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Identification of soft tissue sarcoma deaths in cohorts exposed to dioxin and to chlorinated naphthalenes.
Suruda-AJ; Ward-EM; Fingerhut-MA
Epidemiology 1993 Jan; 4(1):14-19
The adequacy of methods for identifying soft tissue sarcoma (STS) cases in cohort mortality studies was assessed. The review involved data contained in the NIOSH registry of subjects potentially exposed to dioxins and data from an ongoing NIOSH study of workers exposed to chlorinated naphthalenes during World War-II (halowax cohort). Three nosologists identified deaths coded for STS according to the International Classification of Disease (ICD) system. Death certificates for the STS deaths and persons who died from cancers of organs in which STS was known to occur were also reviewed. Medical records and tissue blocks or pathology slides for each STS case were requested and reviewed by consulting pathologists to confirm the diagnosis. A total of 119 deaths in the dioxin registry and 360 deaths in the halowax cohort were identified as possibly involving STS. Careful reading of the wording on the death certificates identified 17 deaths from STS. An additional two cases of STS were identified by reviewing medical records. Only nine STS deaths identified on the death certificates were coded to the correct ICD category. Tissue blocks or pathology slides were available for nine STS cases. STS was confirmed in seven. The remaining two specimens were identified as poorly differentiated carcinomas. The authors conclude that nosologic coding rules limit the ability of cohort mortality studies to detect excess deaths from STS. Developing referent rates that are based on histologic classifications like those used in the coding system of the International Classification of Diseases for Oncology of the World Health Organization would provide more accurate determinations of the incidence of STS.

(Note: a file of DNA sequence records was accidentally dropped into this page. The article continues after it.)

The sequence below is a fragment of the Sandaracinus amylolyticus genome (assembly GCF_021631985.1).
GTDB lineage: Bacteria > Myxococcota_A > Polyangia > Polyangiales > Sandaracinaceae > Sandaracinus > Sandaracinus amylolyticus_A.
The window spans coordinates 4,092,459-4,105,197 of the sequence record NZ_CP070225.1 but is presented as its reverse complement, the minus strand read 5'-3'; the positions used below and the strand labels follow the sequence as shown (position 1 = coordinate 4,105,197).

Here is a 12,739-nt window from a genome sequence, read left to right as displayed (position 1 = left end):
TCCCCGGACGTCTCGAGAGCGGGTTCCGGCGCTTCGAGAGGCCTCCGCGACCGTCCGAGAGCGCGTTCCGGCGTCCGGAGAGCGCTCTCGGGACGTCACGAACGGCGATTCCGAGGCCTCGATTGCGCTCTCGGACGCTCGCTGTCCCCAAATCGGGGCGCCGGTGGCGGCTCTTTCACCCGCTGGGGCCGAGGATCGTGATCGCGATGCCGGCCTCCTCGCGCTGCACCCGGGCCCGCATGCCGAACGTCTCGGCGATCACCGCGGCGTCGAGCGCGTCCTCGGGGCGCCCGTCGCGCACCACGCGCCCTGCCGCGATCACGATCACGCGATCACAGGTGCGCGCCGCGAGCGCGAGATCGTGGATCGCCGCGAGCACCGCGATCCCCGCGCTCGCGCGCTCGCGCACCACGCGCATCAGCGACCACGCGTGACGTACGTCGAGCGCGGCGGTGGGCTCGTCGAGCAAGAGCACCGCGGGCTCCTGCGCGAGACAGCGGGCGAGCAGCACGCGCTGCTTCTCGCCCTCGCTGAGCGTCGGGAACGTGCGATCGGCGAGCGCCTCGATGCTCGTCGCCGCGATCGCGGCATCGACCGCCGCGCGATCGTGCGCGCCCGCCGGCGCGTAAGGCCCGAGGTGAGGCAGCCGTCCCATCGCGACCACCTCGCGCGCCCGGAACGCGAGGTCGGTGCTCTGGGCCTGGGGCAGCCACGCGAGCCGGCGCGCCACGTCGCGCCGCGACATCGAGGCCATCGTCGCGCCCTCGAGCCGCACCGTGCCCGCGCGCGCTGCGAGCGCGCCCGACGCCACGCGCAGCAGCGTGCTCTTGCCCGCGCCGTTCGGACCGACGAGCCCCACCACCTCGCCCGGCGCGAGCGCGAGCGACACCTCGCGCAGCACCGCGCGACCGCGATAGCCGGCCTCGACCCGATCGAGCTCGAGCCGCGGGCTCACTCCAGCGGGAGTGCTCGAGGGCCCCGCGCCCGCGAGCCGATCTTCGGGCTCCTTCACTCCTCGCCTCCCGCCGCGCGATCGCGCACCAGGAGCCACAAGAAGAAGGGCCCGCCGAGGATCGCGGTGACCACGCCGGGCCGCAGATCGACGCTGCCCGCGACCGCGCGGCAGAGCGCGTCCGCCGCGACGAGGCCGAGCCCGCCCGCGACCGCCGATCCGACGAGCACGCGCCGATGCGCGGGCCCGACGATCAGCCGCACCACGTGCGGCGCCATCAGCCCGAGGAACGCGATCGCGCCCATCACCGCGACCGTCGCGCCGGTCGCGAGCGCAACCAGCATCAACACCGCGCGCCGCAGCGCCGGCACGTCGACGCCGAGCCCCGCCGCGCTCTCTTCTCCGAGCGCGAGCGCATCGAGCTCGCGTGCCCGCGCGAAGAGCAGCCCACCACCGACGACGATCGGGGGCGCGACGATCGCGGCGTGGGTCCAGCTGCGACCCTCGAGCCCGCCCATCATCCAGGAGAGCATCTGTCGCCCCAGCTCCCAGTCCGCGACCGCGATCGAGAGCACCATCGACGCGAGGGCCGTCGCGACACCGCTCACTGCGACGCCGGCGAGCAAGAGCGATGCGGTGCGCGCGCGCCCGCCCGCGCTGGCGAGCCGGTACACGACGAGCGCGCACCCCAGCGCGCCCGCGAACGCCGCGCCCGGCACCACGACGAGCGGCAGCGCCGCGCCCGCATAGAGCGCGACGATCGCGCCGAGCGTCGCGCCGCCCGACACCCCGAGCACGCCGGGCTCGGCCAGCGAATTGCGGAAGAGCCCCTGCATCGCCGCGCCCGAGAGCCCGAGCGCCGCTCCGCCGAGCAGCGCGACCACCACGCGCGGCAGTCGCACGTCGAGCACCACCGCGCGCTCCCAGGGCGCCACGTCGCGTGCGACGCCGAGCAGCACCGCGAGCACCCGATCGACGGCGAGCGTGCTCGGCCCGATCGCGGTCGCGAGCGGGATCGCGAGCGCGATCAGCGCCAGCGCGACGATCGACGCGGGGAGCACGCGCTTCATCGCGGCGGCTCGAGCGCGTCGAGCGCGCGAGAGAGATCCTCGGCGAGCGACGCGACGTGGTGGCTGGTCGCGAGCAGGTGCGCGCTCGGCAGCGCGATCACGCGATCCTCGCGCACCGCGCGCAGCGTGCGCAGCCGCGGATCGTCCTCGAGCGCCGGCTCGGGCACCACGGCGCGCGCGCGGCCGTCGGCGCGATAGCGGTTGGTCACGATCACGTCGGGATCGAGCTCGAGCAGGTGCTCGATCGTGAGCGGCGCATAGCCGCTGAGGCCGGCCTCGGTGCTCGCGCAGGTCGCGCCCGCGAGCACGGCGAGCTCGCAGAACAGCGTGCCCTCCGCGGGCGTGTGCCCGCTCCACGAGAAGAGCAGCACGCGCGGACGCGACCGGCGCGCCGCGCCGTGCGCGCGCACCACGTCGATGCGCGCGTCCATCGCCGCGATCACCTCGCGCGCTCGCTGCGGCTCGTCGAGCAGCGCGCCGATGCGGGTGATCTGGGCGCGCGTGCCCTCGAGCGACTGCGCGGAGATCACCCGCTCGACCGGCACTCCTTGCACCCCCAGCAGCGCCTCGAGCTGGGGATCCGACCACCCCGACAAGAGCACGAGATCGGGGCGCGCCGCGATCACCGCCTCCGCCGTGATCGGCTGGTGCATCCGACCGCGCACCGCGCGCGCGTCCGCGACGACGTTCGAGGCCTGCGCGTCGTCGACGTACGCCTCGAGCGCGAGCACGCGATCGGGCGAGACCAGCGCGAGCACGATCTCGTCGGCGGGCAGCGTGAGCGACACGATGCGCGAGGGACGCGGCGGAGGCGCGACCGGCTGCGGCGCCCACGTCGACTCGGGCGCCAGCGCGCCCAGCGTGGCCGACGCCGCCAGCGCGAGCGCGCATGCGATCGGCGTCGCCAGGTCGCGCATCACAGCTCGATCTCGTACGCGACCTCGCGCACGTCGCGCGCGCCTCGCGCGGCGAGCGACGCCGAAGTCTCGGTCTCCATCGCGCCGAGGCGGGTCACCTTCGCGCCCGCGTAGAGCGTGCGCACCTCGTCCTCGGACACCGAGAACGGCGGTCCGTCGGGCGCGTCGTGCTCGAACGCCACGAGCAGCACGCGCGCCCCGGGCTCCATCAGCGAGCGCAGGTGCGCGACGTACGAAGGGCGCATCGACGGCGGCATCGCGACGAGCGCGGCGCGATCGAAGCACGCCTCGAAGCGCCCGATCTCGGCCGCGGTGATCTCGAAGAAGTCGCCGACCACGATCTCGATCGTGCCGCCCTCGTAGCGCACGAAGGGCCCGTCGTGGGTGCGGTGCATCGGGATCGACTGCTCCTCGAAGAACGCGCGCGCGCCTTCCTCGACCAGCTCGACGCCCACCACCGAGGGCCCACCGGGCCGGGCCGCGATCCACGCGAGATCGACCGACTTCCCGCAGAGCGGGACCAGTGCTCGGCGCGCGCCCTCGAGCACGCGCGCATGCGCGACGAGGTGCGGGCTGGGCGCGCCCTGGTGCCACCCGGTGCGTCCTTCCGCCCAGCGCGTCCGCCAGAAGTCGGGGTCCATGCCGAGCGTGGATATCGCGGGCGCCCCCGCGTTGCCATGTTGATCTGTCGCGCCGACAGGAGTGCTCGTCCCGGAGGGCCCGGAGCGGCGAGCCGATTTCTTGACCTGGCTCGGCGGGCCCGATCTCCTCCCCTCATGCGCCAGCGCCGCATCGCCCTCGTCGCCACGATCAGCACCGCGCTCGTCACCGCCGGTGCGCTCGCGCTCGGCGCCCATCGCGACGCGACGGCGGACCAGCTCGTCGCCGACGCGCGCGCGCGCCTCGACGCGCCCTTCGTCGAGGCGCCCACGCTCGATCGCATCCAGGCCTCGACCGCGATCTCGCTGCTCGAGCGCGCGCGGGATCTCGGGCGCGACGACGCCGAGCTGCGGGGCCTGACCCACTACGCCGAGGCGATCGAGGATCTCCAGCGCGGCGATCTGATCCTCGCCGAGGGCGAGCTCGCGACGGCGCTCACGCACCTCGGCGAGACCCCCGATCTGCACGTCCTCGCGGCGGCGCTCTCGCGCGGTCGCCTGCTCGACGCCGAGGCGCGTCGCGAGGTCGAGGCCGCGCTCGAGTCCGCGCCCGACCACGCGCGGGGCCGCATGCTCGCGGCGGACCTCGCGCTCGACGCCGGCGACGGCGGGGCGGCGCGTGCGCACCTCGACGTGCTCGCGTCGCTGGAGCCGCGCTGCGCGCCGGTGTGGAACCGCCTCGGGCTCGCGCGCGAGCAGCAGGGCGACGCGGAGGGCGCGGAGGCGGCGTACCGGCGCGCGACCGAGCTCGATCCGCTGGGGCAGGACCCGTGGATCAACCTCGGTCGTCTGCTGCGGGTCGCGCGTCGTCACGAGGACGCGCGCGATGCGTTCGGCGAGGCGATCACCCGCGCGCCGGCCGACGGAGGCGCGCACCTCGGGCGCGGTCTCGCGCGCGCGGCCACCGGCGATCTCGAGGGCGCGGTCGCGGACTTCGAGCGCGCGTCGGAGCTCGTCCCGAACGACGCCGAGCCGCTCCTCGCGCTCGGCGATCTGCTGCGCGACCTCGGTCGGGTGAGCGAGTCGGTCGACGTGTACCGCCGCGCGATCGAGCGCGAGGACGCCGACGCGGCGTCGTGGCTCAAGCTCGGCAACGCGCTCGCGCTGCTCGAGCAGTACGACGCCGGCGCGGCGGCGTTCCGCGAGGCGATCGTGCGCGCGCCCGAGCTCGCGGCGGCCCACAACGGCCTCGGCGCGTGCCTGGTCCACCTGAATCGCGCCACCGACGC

NIOSH-Author; Epidemiology; Mortality-data; Malignant-neoplasms; Connective-tissue-disorders; Information-systems; Chemical-industry-workers; Histopathology; Chlorinated-hydrocarbons
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Page last reviewed: March 11, 2019
Content source: National Institute for Occupational Safety and Health Education and Information Division